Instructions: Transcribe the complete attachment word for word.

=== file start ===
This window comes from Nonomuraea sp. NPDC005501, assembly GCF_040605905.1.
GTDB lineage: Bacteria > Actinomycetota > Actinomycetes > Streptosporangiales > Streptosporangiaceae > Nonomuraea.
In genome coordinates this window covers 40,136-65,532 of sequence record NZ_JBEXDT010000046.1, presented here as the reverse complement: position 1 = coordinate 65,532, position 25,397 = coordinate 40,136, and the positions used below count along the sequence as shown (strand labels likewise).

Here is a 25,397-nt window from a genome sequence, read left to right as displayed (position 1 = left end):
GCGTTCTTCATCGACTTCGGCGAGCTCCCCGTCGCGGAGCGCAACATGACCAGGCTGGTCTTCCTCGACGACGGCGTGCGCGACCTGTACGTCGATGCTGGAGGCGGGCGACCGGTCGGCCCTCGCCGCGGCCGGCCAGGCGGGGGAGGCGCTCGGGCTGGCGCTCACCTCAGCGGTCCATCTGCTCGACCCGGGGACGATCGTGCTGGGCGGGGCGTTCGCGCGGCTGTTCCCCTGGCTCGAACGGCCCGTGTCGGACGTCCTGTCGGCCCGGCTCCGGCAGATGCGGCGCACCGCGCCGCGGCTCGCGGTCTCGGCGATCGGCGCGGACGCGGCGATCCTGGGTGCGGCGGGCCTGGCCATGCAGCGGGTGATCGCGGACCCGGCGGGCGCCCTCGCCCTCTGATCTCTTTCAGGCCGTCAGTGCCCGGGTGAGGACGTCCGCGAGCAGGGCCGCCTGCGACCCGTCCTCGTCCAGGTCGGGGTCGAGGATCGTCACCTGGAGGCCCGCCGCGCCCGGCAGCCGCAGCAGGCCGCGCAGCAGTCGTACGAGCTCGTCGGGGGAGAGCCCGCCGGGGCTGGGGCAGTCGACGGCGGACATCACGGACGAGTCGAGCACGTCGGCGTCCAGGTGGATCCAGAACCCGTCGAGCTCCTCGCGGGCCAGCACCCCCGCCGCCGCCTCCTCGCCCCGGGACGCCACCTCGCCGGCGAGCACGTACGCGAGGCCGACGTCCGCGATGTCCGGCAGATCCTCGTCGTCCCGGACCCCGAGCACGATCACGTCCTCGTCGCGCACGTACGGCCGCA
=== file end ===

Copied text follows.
This window comes from Nonomuraea sp. NPDC005501, assembly GCF_040605905.1.
GTDB lineage: Bacteria > Actinomycetota > Actinomycetes > Streptosporangiales > Streptosporangiaceae > Nonomuraea.
In genome coordinates this window covers 40,136-65,532 of sequence record NZ_JBEXDT010000046.1, presented here as the reverse complement: position 1 = coordinate 65,532, position 25,397 = coordinate 40,136, and the positions used below count along the sequence as shown (strand labels likewise).

Here is a 25,397-nt window from a genome sequence, read left to right as displayed (position 1 = left end):
GCGTTCTTCATCGACTTCGGCGAGCTCCCCGTCGCGGAGCGCAACATGACCAGGCTGGTCTTCCTCGACGACGGCGTGCGCGACCTGTACGTCGATGCTGGAGGCGGGCGACCGGTCGGCCCTCGCCGCGGCCGGCCAGGCGGGGGAGGCGCTCGGGCTGGCGCTCACCTCAGCGGTCCATCTGCTCGACCCGGGGACGATCGTGCTGGGCGGGGCGTTCGCGCGGCTGTTCCCCTGGCTCGAACGGCCCGTGTCGGACGTCCTGTCGGCCCGGCTCCGGCAGATGCGGCGCACCGCGCCGCGGCTCGCGGTCTCGGCGATCGGCGCGGACGCGGCGATCCTGGGTGCGGCGGGCCTGGCCATGCAGCGGGTGATCGCGGACCCGGCGGGCGCCCTCGCCCTCTGATCTCTTTCAGGCCGTCAGTGCCCGGGTGAGGACGTCCGCGAGCAGGGCCGCCTGCGACCCGTCCTCGTCCAGGTCGGGGTCGAGGATCGTCACCTGGAGGCCCGCCGCGCCCGGCAGCCGCAGCAGGCCGCGCAGCAGTCGTACGAGCTCGTCGGGGGAGAGCCCGCCGGGGCTGGGGCAGTCGACGGCGGACATCACGGACGAGTCGAGCACGTCGGCGTCCAGGTGGATCCAGAACCCGTCGAGCTCCTCGCGGGCCAGCACCCCCGCCGCCGCCTCCTCGCCCCGGGACGCCACCTCGCCGGCGAGCACGTACGCGAGGCCGACGTCCGCGATGTCCGGCAGATCCTCGTCGTCCCGGACCCCGAGCACGATCACGTCCTCGTCGCGCACGTACGGCCGCA